Cop Killers and Christian Discipleship

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Thin Blue Line BadgeLast Sunday morning, I woke up to the news that in Auburn, Mass. a police officer had been shot 5 times and killed during a traffic stop. Officer Ronald Tarentino, Jr. was 42, and had a wife and three children. The killer had a rap sheet that included at least 84 cases in court and multiple assaults on police officers. After a lengthy attempt to capture him alive, the suspect was shot to death when he opened fire on State Troopers (sending one to the hospital with non-life-threatening injuries).

On Facebook, I read this comment: “rest in peace Officer Tarentino,” followed by a reference to the dead criminal, “burn in hell.” A number of people “liked” the comment by this graduate of a Catholic high school. My heart sank. I won’t put a hyperlink to the story because pointing fingers and judging people isn’t my intention.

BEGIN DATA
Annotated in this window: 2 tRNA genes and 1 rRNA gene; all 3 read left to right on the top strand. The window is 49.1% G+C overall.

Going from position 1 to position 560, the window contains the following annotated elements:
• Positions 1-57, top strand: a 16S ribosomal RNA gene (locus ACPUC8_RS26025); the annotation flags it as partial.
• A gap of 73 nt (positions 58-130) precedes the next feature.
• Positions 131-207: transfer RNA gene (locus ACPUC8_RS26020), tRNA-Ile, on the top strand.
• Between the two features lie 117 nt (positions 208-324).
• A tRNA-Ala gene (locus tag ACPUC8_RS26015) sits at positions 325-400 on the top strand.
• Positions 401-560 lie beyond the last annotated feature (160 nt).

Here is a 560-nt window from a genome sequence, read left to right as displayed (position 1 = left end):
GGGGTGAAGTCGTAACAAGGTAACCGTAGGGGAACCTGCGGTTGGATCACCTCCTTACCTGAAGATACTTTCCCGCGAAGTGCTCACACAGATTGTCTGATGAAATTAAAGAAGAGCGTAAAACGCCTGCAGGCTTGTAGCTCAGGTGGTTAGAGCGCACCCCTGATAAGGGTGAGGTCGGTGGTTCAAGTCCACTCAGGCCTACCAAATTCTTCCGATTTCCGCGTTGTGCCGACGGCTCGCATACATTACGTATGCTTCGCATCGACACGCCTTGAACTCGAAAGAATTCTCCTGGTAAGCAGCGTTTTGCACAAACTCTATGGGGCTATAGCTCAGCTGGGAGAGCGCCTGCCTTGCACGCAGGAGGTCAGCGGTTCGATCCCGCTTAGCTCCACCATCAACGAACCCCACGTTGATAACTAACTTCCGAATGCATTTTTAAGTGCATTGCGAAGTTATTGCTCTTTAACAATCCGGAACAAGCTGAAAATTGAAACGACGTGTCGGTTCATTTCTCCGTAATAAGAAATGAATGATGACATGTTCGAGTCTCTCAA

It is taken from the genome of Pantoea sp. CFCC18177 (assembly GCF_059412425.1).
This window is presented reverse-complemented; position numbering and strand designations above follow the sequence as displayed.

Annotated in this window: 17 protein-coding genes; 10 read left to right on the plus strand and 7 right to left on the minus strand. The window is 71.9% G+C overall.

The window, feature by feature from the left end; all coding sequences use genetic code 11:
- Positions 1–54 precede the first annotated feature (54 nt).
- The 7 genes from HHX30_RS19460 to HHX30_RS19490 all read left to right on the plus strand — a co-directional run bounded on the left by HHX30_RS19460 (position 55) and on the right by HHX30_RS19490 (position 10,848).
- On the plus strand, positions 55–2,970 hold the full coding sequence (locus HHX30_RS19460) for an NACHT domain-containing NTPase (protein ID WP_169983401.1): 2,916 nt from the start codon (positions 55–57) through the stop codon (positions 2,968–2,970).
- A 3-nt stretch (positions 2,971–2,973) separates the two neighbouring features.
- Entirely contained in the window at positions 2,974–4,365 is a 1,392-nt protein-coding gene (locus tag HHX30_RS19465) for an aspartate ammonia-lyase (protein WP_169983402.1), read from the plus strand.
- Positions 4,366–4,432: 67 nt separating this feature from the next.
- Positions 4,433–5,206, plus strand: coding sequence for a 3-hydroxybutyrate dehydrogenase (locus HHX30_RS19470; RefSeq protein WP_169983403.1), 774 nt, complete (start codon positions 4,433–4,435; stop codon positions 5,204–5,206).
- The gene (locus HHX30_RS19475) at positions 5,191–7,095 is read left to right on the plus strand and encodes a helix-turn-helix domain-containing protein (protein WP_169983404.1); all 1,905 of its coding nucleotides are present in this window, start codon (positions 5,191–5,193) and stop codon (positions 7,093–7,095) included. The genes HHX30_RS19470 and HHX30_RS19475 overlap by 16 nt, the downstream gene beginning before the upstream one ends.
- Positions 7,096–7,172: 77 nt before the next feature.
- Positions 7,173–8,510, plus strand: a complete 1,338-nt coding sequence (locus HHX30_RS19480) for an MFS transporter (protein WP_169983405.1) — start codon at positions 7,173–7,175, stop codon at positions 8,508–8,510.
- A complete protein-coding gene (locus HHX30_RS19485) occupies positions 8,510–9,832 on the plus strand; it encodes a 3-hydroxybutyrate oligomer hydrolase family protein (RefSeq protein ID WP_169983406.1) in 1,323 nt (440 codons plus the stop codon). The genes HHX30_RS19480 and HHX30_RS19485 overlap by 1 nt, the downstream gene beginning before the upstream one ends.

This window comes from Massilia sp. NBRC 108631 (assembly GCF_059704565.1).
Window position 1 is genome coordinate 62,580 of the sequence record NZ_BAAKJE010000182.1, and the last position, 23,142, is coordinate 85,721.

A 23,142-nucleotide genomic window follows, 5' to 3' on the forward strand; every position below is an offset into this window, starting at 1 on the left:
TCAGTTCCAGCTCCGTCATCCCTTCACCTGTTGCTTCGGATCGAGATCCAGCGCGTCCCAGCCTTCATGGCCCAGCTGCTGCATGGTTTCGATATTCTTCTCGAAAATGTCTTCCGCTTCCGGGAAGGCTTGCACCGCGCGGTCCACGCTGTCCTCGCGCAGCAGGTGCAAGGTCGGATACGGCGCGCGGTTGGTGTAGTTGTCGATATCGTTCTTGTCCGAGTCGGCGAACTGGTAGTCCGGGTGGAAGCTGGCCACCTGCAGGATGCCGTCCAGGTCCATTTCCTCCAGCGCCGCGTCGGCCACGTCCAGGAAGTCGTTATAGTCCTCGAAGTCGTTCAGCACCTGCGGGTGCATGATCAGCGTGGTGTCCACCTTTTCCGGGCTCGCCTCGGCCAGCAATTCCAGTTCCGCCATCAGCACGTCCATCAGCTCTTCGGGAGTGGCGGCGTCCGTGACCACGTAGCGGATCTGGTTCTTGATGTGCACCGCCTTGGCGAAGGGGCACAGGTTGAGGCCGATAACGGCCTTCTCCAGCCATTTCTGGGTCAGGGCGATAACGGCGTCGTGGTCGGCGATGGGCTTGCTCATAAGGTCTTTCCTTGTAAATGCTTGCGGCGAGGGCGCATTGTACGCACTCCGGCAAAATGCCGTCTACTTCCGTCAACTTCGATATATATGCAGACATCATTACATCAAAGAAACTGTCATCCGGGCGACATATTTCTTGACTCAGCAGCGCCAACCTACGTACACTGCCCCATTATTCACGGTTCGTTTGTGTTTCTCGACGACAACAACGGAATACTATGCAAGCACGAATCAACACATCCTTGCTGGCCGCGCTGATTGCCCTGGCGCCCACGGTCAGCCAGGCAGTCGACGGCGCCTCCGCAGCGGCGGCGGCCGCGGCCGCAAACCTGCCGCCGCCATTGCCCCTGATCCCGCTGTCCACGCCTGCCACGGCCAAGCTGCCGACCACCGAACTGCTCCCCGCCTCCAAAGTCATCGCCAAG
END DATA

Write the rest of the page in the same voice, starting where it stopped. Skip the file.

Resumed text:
My dad was a policeman for over 40 years before retiring in 2007. Six of my brothers and some cousins are police officers too. I personally worked for the Sheriff’s Office as a summer temporary correctional officer in my college years. So, I understand the feelings the writer expresses. There is not a single bone in my body that feels any sympathy for the shooter. I don’t feel bad that he is dead. I feel terrible for the wife, family, and friends of Officer Tarentino. He did nothing to deserve his fate. He was simply doing the job of protecting the public.